Monday, October 06, 2008

Not sorry...

So, I am slowly marking off "things to do while in India..."

Saturday night I wore a Sari for the first time. Our opportunity was provided by an OWC fundraiser, "India Night". It was the perfect time to try a sari. I have to admit that I was a bit nervous. I had heard stories of saris slipping down or off at inopportune moments and I was certain that if it would happen to anyone, it would be me. I have never really been a "girly-girl", rarely wear skirts or dresses and generally wear jeans or here, the salwar kameez "Indian pants-suit". The highest high heels I ever endure are rarely over one inch, and lots of sparkly jewelery? Ummm... nope. Not me. So a sari, along with all of the traditional accessories, is the antithesis of "me".

Some weeks ago I knew that this event was coming and so while at one of the many, (and a particularly good one) handcraft and handloom expos, I oggled and purchased one and then two silk sarees. My choices felt limited due to my coloring. There are many bright and beautiful colors here in India, but given my light brown hair and light olive toned skin, not many of them look good on me. There are some that work but given my aversion to sparkly, I tend to be drawn the simpler, subtler designs. These are the ones I purchased


So, the plan was to meet up at a friends' house and aided by her dear housekeeper Violet and daughter Ruby, we were folded, tucked, pinned and adorned.

Marian gets draped by Violet

We were SO grateful for their help. I'm not sure how one could put a sari on unaided! We felt like we were getting ready for a wedding or something. Then the finishing touches, our flower garlands, were put on. These were a gift from our drivers, who were very concerned that their "madams" looked respectable and proper in their Indian attire.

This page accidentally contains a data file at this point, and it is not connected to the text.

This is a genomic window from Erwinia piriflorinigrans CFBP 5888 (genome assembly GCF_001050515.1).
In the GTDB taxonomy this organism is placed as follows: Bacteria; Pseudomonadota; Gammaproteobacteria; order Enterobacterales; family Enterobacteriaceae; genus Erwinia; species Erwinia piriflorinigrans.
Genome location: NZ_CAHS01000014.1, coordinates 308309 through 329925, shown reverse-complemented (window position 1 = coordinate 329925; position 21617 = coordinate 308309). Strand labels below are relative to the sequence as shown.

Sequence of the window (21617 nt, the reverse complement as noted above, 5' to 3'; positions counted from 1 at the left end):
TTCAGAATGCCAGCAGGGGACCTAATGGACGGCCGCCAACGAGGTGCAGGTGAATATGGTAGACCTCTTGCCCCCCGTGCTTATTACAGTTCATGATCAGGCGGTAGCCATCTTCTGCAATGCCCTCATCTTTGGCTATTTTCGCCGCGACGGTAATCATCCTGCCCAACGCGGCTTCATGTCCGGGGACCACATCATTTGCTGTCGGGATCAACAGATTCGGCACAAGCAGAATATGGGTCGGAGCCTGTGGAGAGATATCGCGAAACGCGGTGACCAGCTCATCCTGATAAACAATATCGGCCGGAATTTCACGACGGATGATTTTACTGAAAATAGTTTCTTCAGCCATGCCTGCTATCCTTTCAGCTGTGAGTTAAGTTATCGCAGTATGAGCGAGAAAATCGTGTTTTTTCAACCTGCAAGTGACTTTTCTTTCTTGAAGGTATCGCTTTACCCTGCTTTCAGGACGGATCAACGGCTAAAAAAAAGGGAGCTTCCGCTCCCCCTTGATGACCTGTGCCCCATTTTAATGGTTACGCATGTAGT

Me, Marian and Jackie

A small photo shoot followed and we were then off for the event itself.

Our men-in-waiting!

A lovely garden setting, Indian food and chaat, Hindi music and singing... it was a lovely night and all for a good cause...

The full sari shot- including head!


Now, at this time I feel inclined to share a story about one of those causes.

A couple of months ago I joined the OWC charity committee. My "job" is to act as a contact for some of the charities that we support. Finding out what their needs are, acting as a conduit for that support, and ensuring that funds are used properly and appropriately. While on a visit to one of the charities last week my friend and fellow committee member, Andrea, asked if I would like to join her in visiting Home of Hope. It is one of "our charities" and is a home where people go who are homeless, unable to care for themselves, mentally ill or disturbed, sick and dying... really a last stop for many. They are brought here by concerned citizens, police officers, etc... Here they are provided with a place to sleep, medical care where possible and needed, and some food. They are kept alive and cared for. This facility is Christian, meaning that the organizer is Christian and inspired by Christians like Mother Theresa. It is not a church, nor is it a conversion center or anything else of the sort.